Tuesday, July 23, 2019
Immigration Essay Example | Topics and Well Written Essays - 1250 words - 1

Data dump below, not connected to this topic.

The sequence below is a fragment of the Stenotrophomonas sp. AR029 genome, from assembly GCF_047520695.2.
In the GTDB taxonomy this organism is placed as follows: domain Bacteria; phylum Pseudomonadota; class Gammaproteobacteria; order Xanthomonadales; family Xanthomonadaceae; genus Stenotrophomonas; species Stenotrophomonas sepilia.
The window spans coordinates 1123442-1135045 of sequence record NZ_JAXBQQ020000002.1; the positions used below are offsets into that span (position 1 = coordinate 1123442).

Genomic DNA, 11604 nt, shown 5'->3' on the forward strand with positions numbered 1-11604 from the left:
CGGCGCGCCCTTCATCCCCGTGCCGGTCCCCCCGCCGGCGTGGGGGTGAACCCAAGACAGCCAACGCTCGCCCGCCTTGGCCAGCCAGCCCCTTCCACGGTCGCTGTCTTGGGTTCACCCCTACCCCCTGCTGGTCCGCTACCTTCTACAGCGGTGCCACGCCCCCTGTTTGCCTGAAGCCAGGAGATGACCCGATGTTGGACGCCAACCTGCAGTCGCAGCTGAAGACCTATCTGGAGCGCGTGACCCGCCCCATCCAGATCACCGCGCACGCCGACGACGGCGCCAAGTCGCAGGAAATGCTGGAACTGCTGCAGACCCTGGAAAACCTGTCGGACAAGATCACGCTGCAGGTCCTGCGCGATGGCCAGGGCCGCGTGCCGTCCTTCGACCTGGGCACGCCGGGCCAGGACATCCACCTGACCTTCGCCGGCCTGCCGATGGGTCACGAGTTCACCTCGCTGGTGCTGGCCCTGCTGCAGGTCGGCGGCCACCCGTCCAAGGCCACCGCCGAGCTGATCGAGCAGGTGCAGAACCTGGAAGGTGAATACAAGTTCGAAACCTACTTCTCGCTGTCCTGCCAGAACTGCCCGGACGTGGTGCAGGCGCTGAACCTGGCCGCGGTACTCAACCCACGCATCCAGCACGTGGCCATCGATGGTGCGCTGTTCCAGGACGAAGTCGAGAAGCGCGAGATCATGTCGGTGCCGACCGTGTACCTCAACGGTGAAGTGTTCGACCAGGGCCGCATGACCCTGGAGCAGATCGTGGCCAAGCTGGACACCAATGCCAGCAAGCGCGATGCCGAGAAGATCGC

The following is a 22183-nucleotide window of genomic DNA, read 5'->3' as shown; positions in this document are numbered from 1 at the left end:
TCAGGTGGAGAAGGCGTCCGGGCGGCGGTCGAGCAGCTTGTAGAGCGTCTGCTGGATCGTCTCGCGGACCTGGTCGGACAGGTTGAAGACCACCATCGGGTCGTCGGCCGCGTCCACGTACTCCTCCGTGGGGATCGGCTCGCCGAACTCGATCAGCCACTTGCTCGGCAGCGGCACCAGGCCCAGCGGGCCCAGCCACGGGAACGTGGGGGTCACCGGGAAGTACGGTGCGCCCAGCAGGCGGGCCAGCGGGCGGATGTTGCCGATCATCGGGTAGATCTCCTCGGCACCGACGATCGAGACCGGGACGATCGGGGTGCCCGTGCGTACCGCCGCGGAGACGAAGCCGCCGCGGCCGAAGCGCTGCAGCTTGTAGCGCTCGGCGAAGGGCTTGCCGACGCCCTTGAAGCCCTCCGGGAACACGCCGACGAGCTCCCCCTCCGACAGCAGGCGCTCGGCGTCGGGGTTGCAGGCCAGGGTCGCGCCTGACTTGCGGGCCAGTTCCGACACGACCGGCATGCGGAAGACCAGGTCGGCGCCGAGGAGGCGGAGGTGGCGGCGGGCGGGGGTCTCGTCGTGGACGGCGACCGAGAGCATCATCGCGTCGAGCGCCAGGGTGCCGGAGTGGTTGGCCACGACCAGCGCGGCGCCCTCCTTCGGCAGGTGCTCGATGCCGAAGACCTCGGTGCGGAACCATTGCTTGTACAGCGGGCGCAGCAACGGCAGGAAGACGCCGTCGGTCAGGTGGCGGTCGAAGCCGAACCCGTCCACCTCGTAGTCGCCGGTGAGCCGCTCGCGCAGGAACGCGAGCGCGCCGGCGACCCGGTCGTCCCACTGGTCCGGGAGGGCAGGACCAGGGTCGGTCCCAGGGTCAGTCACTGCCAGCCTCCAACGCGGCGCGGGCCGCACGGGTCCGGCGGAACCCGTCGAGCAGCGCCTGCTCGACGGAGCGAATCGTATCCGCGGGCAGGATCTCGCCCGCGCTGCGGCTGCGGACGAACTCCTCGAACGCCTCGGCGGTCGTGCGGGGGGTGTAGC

Immigration - Essay Example In the late 1800Ã¢â¬â¢s and early 1900Ã¢â¬â¢s, famines, job scarcity, increasing taxes, crop failures and religious and political maltreatment forced people belonging to different parts of the world to leave their countries and immigrate to the United States of America mainly because it was considered to be a land of economic opportunities. Almost 12 million immigrants arrived and settled in United States of America during 1870 to 1900 with elevated hopes for their bright future. The majority of the immigrants belonged to Germany, Ireland and England. In the beginning, the immigrants settled near the areas of entry, however, they succeeded to make their way inside the country with the passage of time. Keeping in view the continuous influx of immigrants and their immense need to get jobs, employers stated taking their advantage. No amount of jobs was enough to accommodate all the immigrants. Men were paid less as compared to other workers and women in turn were paid even less ("Immigration to the United States, 1851-1900"). Immigrants were often labeled and stereotyped by the people residing in America. This prejudice led to social tensions among the immigrants and the Americans. Moreover, they were frequently discriminated against Americans and made to suffer stereotypical attitude, physical and verbal abuse only because they were different. Apart from social strains, the new comers brought their culture with them resulting in huge diversity in various cities as well as states. Another reason which contributed the social tension was the clash between what immigrants sought after and what the government required of them. By offering attractive jobs and land for farming, the states with meager populations tried to attract the immigrants towards them. However, immigrants, on the other hand, wanted to settle themselves in the communities set up by the people previously livi ng there from their own home countries ("Immigration to the United States, 1851-1900"). The official class of Norway openly showed their disdain towards other Norwegians who left their country to migrate to America and mocked everything even remotely related to America. The main reasons for this dislike included Negro slavery and American humbug. However, the tenants or extremely poor Norwegian farmers, after collecting some money that barely paid for their travel to as far as Chicago or Milwaukee, immigrated to America with the hopes of a better future. They considered America safer and more suitable place to live as compared to their own homeland. Norwegians mainly settled in the Midwest, Minnesota and Dakotas in particular. On the other hand, the letter they received from their fellow Norwegians already working in America were disheartening. They conveyed how they had acquired almost nothing and these otherwise proud farmers would not be able to think of going to America without feeling humiliated and self-ashamed. The Americans received them with kindness but having little knowledge about Scandinavian countries at that time and seeing their bewildered state, they considered them not only less fit but also inferior to them in every aspect. Consequently, this made the immigrants feel disgraced and dishonored and they set about to prove that they were not inferior to Americans in any way. Furthermore, they had to endure political discrimination as well. They lived in farming communities and they did find people sharing their cultural values but it separated them from the American community permanently.